Religion and politics don't mix. I'm sure you've heard the phrase before. And yet, Freedom of Religion is the first amendment to our Constitution. I don't believe it means you can't be religious and political but, you shouldn't force either onto others.
We're all entitled to our own beliefs and, for me, that's what makes America great. If you've read this blog before you probably know where I stand politically.
Religion and I have had an on-again, off-again history. Let me explain.
My grandfather was a Southern Baptist minister. I adored my grandfather and he adored me. He was the only male who was constant in my life growing up. Stepfathers came and went but, Granddaddy was always there.
When they started singing the hymn, "Just as I Am," he would put his big hand on my tiny shoulder and ask, "You been saved girl?" I would shake my head vigorously yes because there was no way I wanted to walk up that aisle and sacrifice my young soul.
Somehow faith and anger seem at odds to me still, yet we see it when religion and politics try to mingle. I'm no religious scholar by a long stretch but, if you believe in Christianity, Buddhism, Judaism, Confucianism, (go ahead, look it up), or any other faith, hate is not a tenet.
Over the years, I've been exposed to several religions, including a crazy gymnastical snake worshipping holy roller service once. I know gymnastical isn't a word, but it describes the experience perfectly.
When I was five I lived with a lovely older couple who went to a Lutheran church. I found it to be very peaceful, unlike my other experiences.
At 16 my fourth stepfather, Scotty, introduced me to the Episcopal religion. He had a friend who was an Episcopal minister. He also introduced me to Dave, my future husband, who happened to be Episcopalian.
This all led up to our wacky and amazing wedding, which you can read about here.
With a young family and moving annually, we didn't go to church much early on. I remember going to an Episcopal church in Long Island at Easter and being totally turned off. It was big, beautiful and full to the max.
As we left and shook the minister's hand I asked what the regular congregation was like, knowing Easter is not a good barometer. He looked me up and down and said, "Wealthy. Very wealthy."
Sooo, we opted to never go back there again.
A year later we moved to New Jersey and found a church we liked. The minister was nice and had a young family. I joined their play group for the kids and enjoyed being with other young mothers. But annual moves made it hard to get attached to any church so we rarely went after that.
By the time we landed in Massachusetts it had been a few years since we'd attended church. Feeling the urge to give it a try we went to an Easter service in a neighboring town. Our oldest, Jeff, was in fifth grade then and didn't have much experience with church. Our bad.
Toward the end of the service, the minister invited the kids to come and take an Easter plant. I felt he was referring to the Sunday School kids who had planted them, so when Jeff, started to go up I stopped him and said, "We're not members here, I don't think you should go."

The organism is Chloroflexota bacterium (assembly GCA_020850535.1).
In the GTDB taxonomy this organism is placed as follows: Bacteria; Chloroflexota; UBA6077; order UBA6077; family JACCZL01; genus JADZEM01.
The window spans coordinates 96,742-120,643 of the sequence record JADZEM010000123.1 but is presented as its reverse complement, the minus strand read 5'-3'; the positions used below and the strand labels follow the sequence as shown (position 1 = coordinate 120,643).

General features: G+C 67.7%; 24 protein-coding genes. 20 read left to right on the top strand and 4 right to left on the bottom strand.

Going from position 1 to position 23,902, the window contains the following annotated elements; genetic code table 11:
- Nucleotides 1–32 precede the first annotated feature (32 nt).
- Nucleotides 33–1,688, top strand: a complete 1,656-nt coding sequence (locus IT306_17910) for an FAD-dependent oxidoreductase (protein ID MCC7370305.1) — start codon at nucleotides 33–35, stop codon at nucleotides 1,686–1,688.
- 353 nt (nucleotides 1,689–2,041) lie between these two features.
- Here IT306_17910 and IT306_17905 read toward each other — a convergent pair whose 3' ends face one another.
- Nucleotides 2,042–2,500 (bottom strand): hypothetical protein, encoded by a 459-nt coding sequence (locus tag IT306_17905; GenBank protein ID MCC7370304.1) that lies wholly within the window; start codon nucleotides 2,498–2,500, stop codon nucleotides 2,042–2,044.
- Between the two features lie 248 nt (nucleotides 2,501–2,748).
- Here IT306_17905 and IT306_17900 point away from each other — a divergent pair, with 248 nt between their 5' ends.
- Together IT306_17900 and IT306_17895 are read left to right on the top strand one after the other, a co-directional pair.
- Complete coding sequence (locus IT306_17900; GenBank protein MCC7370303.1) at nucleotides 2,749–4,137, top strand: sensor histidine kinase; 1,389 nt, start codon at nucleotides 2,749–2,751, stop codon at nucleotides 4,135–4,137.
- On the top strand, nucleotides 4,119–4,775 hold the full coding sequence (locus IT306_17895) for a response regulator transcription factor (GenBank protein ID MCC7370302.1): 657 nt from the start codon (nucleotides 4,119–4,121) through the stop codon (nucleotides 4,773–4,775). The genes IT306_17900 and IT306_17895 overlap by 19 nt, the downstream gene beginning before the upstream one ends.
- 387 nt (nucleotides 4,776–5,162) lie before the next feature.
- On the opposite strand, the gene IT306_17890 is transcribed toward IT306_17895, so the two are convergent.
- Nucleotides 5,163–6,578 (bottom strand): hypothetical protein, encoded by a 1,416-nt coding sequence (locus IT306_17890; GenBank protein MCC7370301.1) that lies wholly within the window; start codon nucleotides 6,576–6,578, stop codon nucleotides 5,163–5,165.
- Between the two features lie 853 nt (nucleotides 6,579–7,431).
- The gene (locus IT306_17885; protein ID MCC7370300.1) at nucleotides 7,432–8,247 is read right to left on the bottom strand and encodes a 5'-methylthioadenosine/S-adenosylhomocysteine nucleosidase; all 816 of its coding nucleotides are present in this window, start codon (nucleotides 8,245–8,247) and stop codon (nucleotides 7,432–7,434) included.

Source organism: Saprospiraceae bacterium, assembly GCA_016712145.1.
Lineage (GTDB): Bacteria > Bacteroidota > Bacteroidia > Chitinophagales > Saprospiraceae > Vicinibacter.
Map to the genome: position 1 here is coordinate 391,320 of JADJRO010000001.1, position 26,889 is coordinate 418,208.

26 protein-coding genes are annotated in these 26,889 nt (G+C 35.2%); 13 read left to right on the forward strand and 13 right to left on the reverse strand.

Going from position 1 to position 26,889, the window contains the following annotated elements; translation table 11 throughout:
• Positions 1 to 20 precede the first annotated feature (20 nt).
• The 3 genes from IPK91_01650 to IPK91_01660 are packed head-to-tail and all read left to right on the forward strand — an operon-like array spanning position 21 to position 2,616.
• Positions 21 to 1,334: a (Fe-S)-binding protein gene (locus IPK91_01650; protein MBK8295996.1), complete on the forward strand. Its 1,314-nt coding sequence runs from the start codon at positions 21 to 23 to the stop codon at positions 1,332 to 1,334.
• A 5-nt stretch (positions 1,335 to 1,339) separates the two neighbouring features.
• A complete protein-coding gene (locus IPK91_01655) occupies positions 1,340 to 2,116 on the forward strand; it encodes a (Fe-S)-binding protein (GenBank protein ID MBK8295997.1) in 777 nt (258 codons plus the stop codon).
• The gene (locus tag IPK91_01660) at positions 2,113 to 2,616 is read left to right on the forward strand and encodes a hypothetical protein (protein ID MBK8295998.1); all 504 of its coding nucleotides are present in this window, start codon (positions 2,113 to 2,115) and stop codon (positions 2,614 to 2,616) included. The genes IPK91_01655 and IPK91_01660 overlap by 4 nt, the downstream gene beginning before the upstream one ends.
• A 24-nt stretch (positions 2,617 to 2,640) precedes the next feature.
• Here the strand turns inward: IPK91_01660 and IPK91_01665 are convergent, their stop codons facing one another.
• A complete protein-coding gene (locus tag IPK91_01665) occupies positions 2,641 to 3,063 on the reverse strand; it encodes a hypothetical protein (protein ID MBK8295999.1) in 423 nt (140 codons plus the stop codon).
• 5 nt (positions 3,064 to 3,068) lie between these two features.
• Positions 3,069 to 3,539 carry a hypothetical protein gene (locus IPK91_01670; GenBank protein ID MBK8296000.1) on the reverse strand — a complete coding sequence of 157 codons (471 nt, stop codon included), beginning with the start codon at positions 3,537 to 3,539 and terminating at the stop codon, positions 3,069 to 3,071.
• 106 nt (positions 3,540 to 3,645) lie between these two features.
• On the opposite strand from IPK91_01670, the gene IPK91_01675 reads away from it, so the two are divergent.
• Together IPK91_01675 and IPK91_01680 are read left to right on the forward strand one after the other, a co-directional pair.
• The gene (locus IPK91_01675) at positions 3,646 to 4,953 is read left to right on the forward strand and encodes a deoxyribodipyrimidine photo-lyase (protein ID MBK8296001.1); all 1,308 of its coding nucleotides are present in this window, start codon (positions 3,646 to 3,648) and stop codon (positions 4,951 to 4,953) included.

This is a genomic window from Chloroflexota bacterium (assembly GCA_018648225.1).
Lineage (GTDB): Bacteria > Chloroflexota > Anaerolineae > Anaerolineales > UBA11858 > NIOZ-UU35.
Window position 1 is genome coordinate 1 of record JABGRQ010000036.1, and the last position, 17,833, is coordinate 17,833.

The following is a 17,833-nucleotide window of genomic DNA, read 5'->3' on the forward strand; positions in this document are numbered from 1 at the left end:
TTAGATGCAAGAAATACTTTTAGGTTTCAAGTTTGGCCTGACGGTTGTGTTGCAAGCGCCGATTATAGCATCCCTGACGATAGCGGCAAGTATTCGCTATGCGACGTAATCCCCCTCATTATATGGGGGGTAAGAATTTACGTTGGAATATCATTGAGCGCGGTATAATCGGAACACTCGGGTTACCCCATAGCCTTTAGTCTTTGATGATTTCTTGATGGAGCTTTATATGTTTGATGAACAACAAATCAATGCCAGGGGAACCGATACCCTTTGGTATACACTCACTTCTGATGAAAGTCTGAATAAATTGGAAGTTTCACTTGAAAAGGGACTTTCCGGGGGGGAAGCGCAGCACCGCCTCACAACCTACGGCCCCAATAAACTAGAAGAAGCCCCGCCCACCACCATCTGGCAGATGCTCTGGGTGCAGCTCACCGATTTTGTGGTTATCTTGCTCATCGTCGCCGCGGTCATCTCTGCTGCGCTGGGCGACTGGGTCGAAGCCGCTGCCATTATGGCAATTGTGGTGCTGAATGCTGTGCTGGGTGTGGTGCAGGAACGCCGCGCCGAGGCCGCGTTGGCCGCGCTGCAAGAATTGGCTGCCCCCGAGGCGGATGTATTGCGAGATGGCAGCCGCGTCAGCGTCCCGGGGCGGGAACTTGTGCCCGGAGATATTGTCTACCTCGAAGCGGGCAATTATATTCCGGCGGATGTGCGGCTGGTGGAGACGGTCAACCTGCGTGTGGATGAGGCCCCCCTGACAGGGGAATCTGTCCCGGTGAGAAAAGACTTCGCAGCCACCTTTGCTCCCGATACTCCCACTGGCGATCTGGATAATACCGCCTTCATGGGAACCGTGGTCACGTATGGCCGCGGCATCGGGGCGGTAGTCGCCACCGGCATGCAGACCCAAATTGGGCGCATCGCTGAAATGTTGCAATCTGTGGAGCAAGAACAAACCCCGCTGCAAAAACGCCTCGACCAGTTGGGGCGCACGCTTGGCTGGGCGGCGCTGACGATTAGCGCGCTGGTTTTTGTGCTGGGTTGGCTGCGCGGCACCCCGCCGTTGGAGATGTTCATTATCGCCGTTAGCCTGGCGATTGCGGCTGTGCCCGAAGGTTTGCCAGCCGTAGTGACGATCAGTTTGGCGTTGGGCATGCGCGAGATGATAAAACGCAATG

As we were leaving his teacher recognized him and asked why he didn't have a plant. He said, "I can't. We're not joiners." I was mortified and began rushing him out the door. We laugh about it now but, it was our fault our kids had no spiritual direction. Which is not funny. Dave and I had opposite experiences with religion but, we had experiences. Our kids did not.
Fast forward about 30 years to our introduction to Gloria Dei, Old Swedes, in Philadelphia.
The irony of our introduction to this church is it came through our youngest son, Greg, who is totally agnostic. He knew the minister's son and was invited to direct the Easter play.
I went up to watch a rehearsal and met some of the members. When I was introduced to a lovely woman I reached to shake her hand and she opened her arms and said, "We hug here!" It was welcoming.
It's a beautiful old building over 300 years old. I'm a sucker for historical buildings and, the vibe in this one was ethereal. It drew me in.
After Dave's near death experience with lymphoma, we started going to Old Swede's fairly regularly. Facing death head on has a way of making you look at life in a new light.
I remember one particular sermon that resonated with me and as we left I shook the minister's hand and said, "I really enjoyed that."
"Well," he said, "I try not to preach."
We knew this was the church for us and, even though I didn't go as often as Dave it holds a special place in my soul.
When the minister retired I wasn't sure I would like it as much. They went through a long vetting process and finally chose a woman to replace him.
It was hard for many of the parishioners who had been lifelong members to accept someone else. I understood that. Change is hard and when it involves your spirituality it involves soul searching.
It took me a while to warm up to her, I'll admit. When you finally find a church you feel comfortable with and the leadership changes it creates some anxiety.
She has been there for 15 years now. And, even though we are two hours away, we go back whenever we can. We haven't found a church we feel comfortable in here, yet. We'll keep exploring but, honestly, Old Swede's will always be my spiritual home.
Where do you stand on religion and spirituality?